Poet Laureate

Checking out our new U.S. poet laureate Louise Gluck (daughter of the inventor of the X-Acto knife, and I'm going to figure out a clever comment about that if it kills me), I came across the following statement by the Laureate herself, which made me like her: The poet is supposed to be the person who can't get enough of words like "incarnadine." This was not my experience. From the time, at four or five or six, I first started reading poems, first thought of the poets I read as my companions, my predecessors, from the beginning I preferred the … [Read more...]

Declining Literacy 1: Man Plus Moment

For instance, let's take up the question which, in various forms, has been the focus of several recent Arts Journal entries: to use Douglas's wording, Why has classical music fallen off the cultural literacy menu? Why do people who still take an interest in recent novels and paintings know so little about recent music, without feeling at all ashamed that they don't know? Why has classical music ceased to be something cultured people care about, and why hasn't postclassical music replaced it? We truly don't know. This is a mystery. My usual … [Read more...]

Declining Literacy 2: Music’s Tower of Babel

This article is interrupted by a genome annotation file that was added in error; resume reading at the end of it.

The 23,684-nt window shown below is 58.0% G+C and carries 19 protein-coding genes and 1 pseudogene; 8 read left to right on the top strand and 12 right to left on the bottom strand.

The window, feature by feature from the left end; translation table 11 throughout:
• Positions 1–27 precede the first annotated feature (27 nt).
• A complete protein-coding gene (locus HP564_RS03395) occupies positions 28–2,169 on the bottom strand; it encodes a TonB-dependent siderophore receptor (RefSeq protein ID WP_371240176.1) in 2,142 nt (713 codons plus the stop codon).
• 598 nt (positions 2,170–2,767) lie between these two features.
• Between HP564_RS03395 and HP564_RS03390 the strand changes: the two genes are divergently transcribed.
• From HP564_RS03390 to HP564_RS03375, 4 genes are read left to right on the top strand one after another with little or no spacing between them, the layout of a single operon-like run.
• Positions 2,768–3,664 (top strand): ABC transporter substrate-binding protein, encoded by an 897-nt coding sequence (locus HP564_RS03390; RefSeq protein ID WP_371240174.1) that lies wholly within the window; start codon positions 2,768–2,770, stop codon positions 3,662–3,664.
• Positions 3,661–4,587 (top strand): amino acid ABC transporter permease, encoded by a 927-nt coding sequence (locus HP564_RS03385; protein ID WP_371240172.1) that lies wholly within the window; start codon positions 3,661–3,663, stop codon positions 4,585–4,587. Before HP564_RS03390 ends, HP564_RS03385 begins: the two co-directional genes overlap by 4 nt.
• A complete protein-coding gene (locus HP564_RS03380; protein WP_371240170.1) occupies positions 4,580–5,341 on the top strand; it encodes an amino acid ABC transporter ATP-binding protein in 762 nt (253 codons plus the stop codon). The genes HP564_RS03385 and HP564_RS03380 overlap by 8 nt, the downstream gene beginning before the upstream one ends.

Whether we're in a slump ot not, however, I can point to one obvious large obstacle to cultural literacy about recent music: an alarming disunity in the opinions of composers and critics, and even an incredible dearth of common reference points. We are in a radically splintered situation, in which the artistic figures who seem like gods to one group of musicians can sometimes be totally unknown to another group. For instance, it seems to me unquestionable that Robert Ashley, now in his 70s, is the leading, and most excitingly innovative, opera … [Read more...]

Remembering One’s Ignorance

"There are no accidents, there are no coincidences," wrote Jung. The day after Douglas McLennan asked me to consider starting a blog, I was moving some books, by chance including Thoreau's Walden. Usually when I run across it I can't resist starting to reread it. I'm now 17 years older than Thoreau was when he wrote Walden, and while he still strikes me as a brilliantly fresh, goodhearted, and highly literate fellow, as a more experienced writer than he was then I can now afford to condescend to some of his flights of verbal fancy that sound … [Read more...]